When Agility is No Longer a Choice - Our Story



Three months ago, we were debating how to introduce a work-from-home option in a phased manner. Little did we know we were all about to become part of a forced experiment that would keep us all “out-of-office” for the next two months.

As an organisation, we had spent over a year adopting the Agile framework. This McKinsey article describes an agile organisation as one that can mobilise quickly, is nimble, empowered to act, and makes it easy to act.

Adopting Agile for software development was achieved fairly quickly. Extending this transformation across the organisation was more difficult. With an on-ground presence across different countries and team members from all walks of life - industry veterans, ambitious young leaders, and fresh graduates - implementing an agile framework was disruptive, to say the least.

Nothing accelerates innovation quite like a crisis though. As we start emerging from the lockdowns, it must be said that the way we operate has completely changed and by embracing agile, we have experienced some spectacular results.

We wanted to share some of these in the hope that it will inspire others to go all in and develop agility that outlasts any crises.


Progress not Discussion

We had already adopted Google Meet for virtual meetings for cross-market teams. As working from home was implemented by default, the number of “meets” drastically increased for everything from leadership updates, business unit daily stand-ups, and townhalls.

Surprisingly, while the volume of meetings increased, so did the number of outcomes. We adopted the PPP structure - Progress, Plans, and Problems for most stand-ups and this automatically led to a clearer understanding of what the next steps were.


Transparency First

These PPPs also get reported on multiple online chats where teammates can be tagged, issues can be highlighted, and cross-functional dependencies are identified. These chats are almost like the pulse of the organisation. At any given time, any of us can have a quick view of how we are progressing revenue-wise, product-wise, or even marketing-wise, and so on.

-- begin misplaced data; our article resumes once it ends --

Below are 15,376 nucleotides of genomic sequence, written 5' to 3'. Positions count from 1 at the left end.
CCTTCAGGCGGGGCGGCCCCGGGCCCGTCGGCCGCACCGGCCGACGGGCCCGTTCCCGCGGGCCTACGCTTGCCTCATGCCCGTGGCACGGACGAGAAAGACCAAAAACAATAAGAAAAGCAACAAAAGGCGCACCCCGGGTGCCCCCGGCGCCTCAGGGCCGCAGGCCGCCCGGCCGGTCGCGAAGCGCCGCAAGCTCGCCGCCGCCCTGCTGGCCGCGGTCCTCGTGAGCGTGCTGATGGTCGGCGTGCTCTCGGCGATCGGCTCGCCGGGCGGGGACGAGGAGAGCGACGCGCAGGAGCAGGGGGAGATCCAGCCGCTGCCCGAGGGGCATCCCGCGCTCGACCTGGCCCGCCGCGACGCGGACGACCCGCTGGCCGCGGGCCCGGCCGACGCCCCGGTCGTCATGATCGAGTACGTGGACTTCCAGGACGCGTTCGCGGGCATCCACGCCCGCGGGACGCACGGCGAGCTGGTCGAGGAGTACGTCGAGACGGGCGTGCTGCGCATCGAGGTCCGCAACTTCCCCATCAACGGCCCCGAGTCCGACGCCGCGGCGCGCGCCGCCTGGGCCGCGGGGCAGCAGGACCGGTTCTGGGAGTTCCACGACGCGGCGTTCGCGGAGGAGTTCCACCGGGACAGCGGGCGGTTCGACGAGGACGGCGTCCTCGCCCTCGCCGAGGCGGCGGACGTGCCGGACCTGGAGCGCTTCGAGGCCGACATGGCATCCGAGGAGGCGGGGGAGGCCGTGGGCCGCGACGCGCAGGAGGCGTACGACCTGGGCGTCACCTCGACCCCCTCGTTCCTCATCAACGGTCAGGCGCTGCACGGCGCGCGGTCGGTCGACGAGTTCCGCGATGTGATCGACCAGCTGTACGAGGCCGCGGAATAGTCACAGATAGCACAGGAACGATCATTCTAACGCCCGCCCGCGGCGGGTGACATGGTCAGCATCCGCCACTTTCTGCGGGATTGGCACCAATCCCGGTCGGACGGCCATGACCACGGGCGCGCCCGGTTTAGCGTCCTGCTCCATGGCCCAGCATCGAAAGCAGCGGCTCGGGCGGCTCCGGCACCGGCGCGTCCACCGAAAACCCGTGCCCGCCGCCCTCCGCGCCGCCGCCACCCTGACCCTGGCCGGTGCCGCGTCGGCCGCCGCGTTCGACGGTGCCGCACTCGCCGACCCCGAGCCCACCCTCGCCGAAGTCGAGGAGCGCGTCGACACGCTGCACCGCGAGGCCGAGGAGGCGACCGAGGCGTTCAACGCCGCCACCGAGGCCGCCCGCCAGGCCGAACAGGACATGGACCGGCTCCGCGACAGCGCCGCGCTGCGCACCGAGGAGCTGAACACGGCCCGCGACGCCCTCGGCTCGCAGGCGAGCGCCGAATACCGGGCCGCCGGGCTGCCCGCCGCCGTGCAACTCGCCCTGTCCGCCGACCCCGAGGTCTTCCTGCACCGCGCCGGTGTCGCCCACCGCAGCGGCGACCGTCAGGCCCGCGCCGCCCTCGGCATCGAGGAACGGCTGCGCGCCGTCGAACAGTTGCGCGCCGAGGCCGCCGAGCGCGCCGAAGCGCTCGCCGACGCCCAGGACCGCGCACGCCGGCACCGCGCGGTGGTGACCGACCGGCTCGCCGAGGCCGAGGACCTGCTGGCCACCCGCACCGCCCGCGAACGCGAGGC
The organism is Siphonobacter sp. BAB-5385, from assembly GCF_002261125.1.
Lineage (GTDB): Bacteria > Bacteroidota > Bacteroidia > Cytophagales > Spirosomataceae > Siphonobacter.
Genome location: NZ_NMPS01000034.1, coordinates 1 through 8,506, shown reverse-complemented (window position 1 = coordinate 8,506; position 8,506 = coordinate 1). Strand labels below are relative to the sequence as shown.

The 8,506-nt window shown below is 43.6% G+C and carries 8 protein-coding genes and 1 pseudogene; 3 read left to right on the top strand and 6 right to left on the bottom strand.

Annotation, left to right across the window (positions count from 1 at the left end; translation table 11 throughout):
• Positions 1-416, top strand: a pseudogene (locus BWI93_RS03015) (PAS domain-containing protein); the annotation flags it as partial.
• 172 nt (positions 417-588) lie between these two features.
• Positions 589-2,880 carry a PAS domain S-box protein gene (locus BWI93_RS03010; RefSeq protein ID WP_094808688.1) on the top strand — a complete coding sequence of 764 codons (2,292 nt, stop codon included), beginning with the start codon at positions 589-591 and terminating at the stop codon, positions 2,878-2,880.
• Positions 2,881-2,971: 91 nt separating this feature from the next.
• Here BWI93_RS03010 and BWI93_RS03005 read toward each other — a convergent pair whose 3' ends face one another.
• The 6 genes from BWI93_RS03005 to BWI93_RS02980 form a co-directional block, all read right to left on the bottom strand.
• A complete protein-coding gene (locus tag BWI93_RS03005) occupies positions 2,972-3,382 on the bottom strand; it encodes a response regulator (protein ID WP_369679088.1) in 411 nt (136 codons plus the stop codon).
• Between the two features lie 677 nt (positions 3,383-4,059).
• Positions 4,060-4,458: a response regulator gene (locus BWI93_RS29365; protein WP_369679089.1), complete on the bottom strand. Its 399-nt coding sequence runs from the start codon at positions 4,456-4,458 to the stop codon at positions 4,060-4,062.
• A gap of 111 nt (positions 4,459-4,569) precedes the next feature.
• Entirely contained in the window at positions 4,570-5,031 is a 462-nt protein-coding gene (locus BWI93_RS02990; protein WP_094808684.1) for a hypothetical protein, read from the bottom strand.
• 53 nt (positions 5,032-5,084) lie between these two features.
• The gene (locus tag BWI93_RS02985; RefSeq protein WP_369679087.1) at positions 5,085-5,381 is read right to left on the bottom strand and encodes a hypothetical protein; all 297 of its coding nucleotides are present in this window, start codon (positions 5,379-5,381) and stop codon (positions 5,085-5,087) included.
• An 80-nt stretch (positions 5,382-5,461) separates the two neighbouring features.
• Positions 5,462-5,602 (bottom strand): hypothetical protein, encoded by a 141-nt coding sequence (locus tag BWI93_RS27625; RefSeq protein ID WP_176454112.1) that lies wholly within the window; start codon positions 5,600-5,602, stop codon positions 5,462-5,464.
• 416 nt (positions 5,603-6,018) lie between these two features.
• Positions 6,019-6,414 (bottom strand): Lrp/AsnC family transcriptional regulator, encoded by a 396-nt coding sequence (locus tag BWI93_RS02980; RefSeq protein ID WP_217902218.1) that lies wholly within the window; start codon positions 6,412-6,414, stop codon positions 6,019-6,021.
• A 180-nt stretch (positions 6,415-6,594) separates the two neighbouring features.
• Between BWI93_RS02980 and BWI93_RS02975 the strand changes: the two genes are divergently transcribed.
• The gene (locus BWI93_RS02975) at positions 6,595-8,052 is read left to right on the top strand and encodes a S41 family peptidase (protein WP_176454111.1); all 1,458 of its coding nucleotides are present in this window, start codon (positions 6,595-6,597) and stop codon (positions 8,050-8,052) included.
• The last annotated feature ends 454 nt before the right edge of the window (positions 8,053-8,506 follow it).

Providing this transparency is enabled by tools like Google Chats and Meet, HubSpot for sales and marketing automation, and Jira by Atlassian for work management. But it is only possible when the entire organisation feels comfortable providing this transparency.


Empowerment and Role Mobility

By reporting progress and not processes, that too at an organisational level, the individual teams are empowered to go about reaching their objectives however they see fit. It also gives everyone the opportunity to get involved wherever they feel they can contribute.

For example, we developed an ad hoc campaign - Project Heroes - to recognise the efforts of frontliners across Malaysia. This was a collaboration with various industry associations and brands.

The project was conceived, planned, and executed in a matter of two weeks. The internal project team consisted of various cross-functional contributors from marketing and sales to human resources and engineering.


Cross-Functional Teams as Business Units

Another big change we implemented was to turn product teams into proper business units with their own revenue targets, delivery resources, and business teams. As media spends were decimated by the pandemic, each business unit decided to focus on the following:

  • Increase the velocity of platform and features development: A few of the teams had planned a complete overhaul of the cloud-based tools they were providing. During the downtime, the teams focussed on completing this twice as fast as originally planned.

  • Double lead nurturing efforts: We must have all become webinar experts during the lockdown periods. Out business units used this opportunity to engage their stakeholders via a series of online presentations that emphasised the importance of automation and measurement tools around out-of-home media.

  • Make it easier for client-facing teams to provide product inputs: Everyone in the organisation was trained to develop user stories that provide clarity on new feature requests and suggestions. It also makes it easier for product managers to analyse them using their prioritisation frameworks.

The next important step is to make sure many of these changes stay in place even as some of us start working from physical offices again. Flexible working may refer to when you work or where you work from. Both are possible as long as everyone in the organisation feels empowered to work how they want to achieve common goals.


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